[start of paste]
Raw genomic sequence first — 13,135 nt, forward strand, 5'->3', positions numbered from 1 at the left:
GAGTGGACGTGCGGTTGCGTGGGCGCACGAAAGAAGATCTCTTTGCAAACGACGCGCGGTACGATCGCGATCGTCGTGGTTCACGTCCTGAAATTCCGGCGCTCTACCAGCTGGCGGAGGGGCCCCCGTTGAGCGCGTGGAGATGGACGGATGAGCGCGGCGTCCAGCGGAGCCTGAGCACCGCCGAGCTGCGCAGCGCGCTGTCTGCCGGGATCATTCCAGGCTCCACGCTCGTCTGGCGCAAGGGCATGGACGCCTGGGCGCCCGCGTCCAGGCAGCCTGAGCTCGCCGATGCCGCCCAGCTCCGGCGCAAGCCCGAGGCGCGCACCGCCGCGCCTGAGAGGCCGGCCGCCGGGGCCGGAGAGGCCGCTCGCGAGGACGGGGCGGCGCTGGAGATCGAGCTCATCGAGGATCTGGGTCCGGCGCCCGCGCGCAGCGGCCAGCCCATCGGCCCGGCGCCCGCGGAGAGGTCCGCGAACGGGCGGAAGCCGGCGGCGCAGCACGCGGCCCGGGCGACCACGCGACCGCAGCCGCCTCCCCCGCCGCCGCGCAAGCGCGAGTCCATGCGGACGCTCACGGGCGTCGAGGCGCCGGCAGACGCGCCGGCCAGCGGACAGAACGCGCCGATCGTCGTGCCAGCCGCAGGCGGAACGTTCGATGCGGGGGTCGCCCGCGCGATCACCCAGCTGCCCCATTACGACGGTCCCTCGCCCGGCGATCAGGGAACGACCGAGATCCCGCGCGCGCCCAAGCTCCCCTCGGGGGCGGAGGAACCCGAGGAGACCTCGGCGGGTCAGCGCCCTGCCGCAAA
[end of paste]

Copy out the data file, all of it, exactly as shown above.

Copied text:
Raw genomic sequence first — 13,135 nt, forward strand, 5'->3', positions numbered from 1 at the left:
GAGTGGACGTGCGGTTGCGTGGGCGCACGAAAGAAGATCTCTTTGCAAACGACGCGCGGTACGATCGCGATCGTCGTGGTTCACGTCCTGAAATTCCGGCGCTCTACCAGCTGGCGGAGGGGCCCCCGTTGAGCGCGTGGAGATGGACGGATGAGCGCGGCGTCCAGCGGAGCCTGAGCACCGCCGAGCTGCGCAGCGCGCTGTCTGCCGGGATCATTCCAGGCTCCACGCTCGTCTGGCGCAAGGGCATGGACGCCTGGGCGCCCGCGTCCAGGCAGCCTGAGCTCGCCGATGCCGCCCAGCTCCGGCGCAAGCCCGAGGCGCGCACCGCCGCGCCTGAGAGGCCGGCCGCCGGGGCCGGAGAGGCCGCTCGCGAGGACGGGGCGGCGCTGGAGATCGAGCTCATCGAGGATCTGGGTCCGGCGCCCGCGCGCAGCGGCCAGCCCATCGGCCCGGCGCCCGCGGAGAGGTCCGCGAACGGGCGGAAGCCGGCGGCGCAGCACGCGGCCCGGGCGACCACGCGACCGCAGCCGCCTCCCCCGCCGCCGCGCAAGCGCGAGTCCATGCGGACGCTCACGGGCGTCGAGGCGCCGGCAGACGCGCCGGCCAGCGGACAGAACGCGCCGATCGTCGTGCCAGCCGCAGGCGGAACGTTCGATGCGGGGGTCGCCCGCGCGATCACCCAGCTGCCCCATTACGACGGTCCCTCGCCCGGCGATCAGGGAACGACCGAGATCCCGCGCGCGCCCAAGCTCCCCTCGGGGGCGGAGGAACCCGAGGAGACCTCGGCGGGTCAGCGCCCTGCCGCAAA